The Oil That’s Leftover
- According to the Tanchuma (Parshas Nasso 29), it is
forbidden to make any use of the oil that is left over from the Chanukah
candles because it was designated for a mitzvah. Therefore, it should be
discarded by burning it separately. A person shouldn’t say “I am not going to
fulfill the mitzvos of the Elders since they are not from the Torah.” G-d
says to him, “My son, you are not permitted to say that. You should do
everything they ordained…for I agree to all their decisions.”
- It is forbidden to derive benefit from the oil or the wicks
of the Chanukah candles even if they went out after they had burned the full
time required to fulfill the mitzvah. This prohibition applies not only to the
one candle that is required to fulfill the mitzvah, but also to the additional
candles we light as hidur mitzvah, for they, too, have been set apart
to be used in the performance of the mitzvah.
- Oil that remains in the bottle is not prohibited even
though the oil that was used in the menorah was taken from it.
- Oil that is left over from the Chanukah candles should not
be saved to be used the following year. Since it is forbidden to derive
benefit from it, we are afraid that it will be used, if only accidentally.
Even if it is stored in a container which is repellent, it may not be saved.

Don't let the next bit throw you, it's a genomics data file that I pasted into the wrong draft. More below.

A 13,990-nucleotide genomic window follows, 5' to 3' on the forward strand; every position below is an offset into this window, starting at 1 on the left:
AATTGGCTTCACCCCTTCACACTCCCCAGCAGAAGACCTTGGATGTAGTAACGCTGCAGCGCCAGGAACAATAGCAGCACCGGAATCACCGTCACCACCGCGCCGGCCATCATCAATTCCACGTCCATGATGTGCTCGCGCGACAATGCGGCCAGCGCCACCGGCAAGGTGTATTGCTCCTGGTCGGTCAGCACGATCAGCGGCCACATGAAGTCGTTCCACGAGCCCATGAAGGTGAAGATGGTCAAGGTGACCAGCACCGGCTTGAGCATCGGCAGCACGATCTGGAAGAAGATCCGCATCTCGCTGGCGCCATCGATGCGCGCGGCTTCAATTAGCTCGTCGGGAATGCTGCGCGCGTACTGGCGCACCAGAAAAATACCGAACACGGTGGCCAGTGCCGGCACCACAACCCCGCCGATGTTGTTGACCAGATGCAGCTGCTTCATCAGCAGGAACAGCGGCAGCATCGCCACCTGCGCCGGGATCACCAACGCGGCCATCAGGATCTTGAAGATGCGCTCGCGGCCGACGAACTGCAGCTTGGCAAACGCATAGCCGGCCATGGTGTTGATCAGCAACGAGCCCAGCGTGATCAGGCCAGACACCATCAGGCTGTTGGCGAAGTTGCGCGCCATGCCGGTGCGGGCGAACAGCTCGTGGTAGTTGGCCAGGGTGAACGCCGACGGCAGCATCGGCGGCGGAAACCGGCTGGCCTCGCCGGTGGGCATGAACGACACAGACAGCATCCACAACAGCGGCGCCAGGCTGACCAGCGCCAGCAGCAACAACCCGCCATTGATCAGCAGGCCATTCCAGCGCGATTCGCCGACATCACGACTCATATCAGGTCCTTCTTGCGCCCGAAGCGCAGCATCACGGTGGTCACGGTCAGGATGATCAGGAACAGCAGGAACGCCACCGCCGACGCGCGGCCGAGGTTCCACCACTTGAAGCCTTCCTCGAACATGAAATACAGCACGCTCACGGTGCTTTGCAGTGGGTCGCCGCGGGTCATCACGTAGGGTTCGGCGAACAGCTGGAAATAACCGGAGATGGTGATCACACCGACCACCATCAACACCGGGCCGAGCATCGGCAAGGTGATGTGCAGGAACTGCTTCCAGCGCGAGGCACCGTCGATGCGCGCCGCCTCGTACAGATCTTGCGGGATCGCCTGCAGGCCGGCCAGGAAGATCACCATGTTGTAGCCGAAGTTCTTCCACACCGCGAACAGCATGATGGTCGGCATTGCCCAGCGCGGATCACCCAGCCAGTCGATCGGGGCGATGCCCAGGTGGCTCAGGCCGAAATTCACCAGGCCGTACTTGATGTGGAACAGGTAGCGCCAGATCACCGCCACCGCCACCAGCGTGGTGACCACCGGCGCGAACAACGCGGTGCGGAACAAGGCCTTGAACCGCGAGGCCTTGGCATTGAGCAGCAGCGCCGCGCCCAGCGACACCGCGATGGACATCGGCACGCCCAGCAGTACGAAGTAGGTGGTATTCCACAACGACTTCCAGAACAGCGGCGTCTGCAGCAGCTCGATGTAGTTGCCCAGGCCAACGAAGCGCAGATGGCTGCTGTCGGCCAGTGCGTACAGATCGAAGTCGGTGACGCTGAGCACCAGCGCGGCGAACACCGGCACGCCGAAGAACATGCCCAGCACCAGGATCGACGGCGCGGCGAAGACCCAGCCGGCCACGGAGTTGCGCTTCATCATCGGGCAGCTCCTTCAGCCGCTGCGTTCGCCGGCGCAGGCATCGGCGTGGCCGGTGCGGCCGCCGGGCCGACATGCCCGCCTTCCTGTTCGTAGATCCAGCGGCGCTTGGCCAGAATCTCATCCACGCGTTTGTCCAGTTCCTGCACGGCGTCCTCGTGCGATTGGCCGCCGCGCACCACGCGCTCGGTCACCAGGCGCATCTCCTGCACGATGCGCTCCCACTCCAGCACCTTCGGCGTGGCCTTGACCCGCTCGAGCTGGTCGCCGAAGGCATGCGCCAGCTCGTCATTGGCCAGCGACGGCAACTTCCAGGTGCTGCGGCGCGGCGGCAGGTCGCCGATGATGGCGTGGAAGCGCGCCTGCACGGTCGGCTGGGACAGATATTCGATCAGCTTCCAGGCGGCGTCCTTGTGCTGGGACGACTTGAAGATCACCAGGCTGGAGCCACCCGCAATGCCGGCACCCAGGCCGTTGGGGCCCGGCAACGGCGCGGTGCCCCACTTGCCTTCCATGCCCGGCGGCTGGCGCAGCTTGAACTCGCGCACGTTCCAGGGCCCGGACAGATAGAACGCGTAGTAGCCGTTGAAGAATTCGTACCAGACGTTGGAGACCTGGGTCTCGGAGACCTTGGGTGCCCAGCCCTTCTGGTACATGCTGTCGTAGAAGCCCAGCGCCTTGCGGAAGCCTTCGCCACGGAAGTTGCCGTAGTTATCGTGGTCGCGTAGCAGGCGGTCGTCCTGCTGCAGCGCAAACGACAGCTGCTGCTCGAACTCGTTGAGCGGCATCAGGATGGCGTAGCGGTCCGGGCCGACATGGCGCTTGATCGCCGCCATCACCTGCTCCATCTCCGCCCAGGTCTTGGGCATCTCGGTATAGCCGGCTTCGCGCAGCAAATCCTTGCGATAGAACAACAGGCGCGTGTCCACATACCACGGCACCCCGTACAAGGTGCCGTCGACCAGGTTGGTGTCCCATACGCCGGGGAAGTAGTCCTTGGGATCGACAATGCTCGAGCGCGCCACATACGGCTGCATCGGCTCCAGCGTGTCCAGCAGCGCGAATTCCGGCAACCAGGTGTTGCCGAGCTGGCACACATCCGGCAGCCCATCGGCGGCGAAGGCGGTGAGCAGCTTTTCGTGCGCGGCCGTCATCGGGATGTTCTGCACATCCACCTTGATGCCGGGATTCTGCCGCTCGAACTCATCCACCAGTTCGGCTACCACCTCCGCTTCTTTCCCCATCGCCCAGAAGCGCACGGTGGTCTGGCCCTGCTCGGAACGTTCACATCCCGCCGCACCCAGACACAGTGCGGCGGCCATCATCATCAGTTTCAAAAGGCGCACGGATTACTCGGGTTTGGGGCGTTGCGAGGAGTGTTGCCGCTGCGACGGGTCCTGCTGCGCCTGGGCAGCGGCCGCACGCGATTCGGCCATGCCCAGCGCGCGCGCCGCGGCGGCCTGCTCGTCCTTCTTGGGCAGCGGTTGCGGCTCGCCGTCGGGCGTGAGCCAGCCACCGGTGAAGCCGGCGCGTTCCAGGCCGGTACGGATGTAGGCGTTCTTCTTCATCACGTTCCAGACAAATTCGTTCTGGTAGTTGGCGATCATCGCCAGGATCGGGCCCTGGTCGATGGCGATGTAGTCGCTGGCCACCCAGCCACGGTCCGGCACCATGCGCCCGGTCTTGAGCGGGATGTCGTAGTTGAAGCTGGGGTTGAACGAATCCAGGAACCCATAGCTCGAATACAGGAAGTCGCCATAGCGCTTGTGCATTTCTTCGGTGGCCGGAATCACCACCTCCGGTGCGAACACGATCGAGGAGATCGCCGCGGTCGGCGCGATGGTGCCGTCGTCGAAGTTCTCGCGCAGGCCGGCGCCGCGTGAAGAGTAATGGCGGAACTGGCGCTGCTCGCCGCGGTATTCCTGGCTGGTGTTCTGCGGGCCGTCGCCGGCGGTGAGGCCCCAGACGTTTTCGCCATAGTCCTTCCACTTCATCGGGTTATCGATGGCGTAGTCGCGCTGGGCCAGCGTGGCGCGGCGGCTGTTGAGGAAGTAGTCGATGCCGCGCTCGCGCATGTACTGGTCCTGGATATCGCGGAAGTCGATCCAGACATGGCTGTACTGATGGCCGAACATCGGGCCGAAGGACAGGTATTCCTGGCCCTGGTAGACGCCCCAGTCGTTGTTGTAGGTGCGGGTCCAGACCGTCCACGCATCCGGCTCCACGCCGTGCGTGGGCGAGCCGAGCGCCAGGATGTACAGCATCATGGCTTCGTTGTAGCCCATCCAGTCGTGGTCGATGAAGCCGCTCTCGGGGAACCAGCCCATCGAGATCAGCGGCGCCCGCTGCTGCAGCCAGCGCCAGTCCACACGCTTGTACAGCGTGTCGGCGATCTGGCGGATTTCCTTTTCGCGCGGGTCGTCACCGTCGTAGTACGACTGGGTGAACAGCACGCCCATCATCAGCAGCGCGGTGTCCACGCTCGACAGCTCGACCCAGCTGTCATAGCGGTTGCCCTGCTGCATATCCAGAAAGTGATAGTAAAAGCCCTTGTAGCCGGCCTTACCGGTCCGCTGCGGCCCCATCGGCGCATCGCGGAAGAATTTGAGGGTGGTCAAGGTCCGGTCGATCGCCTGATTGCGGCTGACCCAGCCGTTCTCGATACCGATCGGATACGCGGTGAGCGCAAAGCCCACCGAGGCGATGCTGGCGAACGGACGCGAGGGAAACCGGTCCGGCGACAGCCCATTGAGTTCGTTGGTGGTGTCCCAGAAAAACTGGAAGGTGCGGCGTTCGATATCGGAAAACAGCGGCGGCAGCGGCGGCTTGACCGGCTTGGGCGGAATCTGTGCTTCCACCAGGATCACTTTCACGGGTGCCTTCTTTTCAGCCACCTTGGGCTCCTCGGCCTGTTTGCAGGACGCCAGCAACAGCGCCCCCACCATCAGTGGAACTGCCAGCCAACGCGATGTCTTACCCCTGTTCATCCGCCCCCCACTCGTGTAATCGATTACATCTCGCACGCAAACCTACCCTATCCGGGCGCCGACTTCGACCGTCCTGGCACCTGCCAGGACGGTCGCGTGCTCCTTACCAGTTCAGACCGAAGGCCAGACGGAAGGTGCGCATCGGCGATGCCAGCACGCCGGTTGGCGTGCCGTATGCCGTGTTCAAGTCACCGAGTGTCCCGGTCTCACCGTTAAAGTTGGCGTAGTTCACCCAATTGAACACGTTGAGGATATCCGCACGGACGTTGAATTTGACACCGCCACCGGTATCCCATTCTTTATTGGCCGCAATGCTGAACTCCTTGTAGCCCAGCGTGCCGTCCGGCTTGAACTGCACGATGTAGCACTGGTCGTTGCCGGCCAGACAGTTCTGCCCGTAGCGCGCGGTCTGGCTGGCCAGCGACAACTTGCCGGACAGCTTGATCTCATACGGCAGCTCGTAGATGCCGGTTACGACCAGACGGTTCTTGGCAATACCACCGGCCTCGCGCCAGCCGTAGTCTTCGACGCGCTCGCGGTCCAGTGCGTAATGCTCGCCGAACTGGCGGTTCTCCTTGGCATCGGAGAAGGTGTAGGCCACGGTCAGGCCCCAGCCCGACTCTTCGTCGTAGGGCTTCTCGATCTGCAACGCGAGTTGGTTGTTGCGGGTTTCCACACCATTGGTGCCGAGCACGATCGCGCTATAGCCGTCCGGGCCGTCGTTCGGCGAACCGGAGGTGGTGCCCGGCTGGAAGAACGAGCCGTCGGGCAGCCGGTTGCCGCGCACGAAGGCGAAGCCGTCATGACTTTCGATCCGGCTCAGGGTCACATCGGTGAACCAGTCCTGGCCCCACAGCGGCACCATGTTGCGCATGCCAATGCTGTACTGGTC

- Since we benefit from the light of Shabbos candles, they
may not be lit from oil that is left over from Chanukah candles. For the same
reason, it is forbidden to use oil that is Orlah for Shabbos candles.
- If oil that is left over from the Chanukah candles mixes
with other oil, it may be used if there are sixty parts of the permitted oil
against one part of the forbidden oil. If there are fewer than sixty parts of
permitted oil, there is disagreement among the poskim whether it is permitted
to add permitted oil to the mixture. In practice, the later poskim are
machmir and prohibit it.
- It is important when burning the oil and wicks that are
left over from the Chanukah candles not to touch them with a knife or fork,
for they will absorb the prohibited oil. If that happens, they can be kashered
by hagala (immersion in boiling water). Libun is not necessary.
- Oil that remains from Shabbos candles after they have gone
out may be used for any purpose. When oil remains from a yahrtzeit
candle after it has gone out we are careful not to use it. According to the
book of the customs of the Jewish community of Worms (Rav Yuzpa Shamash part
two, page 249), a wax candle that has once been lit in a synagogue may be lit
only in a synagogue, for we enhance but do not diminish kedushah. The remains
of a yahrtzeit candle may not be used for the same reason.